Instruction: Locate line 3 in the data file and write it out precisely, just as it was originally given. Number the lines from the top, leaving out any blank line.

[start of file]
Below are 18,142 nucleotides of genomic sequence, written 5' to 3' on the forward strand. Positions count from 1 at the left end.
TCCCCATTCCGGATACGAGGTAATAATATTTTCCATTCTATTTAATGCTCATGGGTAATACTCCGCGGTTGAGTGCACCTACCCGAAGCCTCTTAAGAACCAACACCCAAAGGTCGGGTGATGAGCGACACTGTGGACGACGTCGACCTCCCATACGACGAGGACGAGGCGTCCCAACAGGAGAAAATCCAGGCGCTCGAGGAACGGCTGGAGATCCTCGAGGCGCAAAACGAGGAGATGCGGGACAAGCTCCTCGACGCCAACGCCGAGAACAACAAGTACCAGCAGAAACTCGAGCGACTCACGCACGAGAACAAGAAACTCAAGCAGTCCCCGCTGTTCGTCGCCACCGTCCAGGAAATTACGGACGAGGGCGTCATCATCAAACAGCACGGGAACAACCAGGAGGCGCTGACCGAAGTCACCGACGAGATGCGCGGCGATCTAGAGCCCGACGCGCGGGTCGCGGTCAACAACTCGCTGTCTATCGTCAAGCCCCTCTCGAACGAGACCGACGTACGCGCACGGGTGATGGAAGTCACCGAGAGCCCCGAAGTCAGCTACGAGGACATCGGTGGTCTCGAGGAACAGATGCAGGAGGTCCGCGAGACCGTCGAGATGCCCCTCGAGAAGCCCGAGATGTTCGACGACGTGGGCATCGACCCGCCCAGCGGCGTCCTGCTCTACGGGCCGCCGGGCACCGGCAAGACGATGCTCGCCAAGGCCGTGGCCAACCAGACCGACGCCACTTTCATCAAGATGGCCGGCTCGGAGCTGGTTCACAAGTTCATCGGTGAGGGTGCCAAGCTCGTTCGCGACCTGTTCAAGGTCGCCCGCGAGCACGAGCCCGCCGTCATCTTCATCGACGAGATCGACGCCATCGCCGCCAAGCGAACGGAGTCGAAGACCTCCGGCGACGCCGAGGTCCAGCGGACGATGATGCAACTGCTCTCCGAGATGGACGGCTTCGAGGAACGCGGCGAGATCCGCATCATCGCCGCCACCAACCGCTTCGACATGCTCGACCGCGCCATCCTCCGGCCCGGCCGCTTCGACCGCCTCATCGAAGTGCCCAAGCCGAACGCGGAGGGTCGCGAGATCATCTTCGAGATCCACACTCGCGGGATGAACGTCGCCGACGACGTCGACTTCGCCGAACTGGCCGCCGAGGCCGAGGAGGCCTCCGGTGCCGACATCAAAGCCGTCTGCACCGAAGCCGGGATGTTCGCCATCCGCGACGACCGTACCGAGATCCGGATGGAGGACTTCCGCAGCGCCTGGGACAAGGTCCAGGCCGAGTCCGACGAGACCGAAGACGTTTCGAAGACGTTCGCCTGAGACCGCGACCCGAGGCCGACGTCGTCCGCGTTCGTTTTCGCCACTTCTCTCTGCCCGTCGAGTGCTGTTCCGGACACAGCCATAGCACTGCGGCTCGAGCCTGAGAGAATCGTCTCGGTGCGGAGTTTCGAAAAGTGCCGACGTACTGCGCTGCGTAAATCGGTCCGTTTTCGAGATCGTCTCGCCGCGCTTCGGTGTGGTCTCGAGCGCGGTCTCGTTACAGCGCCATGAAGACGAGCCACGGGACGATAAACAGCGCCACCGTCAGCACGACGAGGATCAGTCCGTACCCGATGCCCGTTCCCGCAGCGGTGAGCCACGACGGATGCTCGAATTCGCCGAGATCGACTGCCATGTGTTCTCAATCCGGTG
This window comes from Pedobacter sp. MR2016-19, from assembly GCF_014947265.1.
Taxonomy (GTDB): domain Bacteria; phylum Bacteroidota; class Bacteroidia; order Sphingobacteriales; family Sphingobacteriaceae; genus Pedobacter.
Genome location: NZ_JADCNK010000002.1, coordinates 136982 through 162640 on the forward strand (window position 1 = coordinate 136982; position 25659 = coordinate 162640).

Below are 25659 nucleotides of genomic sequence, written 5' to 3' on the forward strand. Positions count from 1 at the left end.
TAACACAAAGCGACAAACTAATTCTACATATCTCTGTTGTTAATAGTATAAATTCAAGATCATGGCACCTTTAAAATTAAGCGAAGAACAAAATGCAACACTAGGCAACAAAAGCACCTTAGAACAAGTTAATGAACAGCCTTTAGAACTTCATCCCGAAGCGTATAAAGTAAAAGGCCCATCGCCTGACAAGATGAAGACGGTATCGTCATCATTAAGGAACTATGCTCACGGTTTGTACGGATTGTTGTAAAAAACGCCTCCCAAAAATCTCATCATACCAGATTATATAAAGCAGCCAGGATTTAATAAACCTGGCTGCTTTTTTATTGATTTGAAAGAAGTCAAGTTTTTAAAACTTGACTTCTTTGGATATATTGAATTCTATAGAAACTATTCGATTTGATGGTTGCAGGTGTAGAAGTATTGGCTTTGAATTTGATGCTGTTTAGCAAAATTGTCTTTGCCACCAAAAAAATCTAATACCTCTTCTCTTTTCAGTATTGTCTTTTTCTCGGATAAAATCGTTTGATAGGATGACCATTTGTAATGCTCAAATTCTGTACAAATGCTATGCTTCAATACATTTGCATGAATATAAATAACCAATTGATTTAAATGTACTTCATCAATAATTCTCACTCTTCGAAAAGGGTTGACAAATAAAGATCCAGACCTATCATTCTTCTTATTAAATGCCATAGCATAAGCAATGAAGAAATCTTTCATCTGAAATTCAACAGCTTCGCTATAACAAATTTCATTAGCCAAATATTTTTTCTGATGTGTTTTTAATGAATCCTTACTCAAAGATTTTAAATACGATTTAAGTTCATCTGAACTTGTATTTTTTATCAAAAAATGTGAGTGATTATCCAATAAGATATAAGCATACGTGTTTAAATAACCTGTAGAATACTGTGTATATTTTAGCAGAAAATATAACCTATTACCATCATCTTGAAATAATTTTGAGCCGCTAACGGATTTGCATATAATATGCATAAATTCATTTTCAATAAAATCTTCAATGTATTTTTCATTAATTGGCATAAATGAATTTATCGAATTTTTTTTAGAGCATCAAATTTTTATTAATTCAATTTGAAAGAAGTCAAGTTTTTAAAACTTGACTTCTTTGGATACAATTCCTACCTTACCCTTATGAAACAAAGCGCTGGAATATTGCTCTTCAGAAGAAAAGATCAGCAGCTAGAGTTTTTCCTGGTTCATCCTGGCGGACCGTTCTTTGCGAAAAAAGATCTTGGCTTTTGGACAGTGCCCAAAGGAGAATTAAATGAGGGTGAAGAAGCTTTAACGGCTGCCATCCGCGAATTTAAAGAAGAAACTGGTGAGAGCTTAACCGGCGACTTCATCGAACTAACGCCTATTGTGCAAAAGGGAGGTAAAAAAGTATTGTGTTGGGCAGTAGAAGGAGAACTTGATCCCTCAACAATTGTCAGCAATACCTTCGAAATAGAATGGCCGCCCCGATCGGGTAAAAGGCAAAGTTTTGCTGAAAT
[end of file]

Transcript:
This window comes from Pedobacter sp. MR2016-19, from assembly GCF_014947265.1.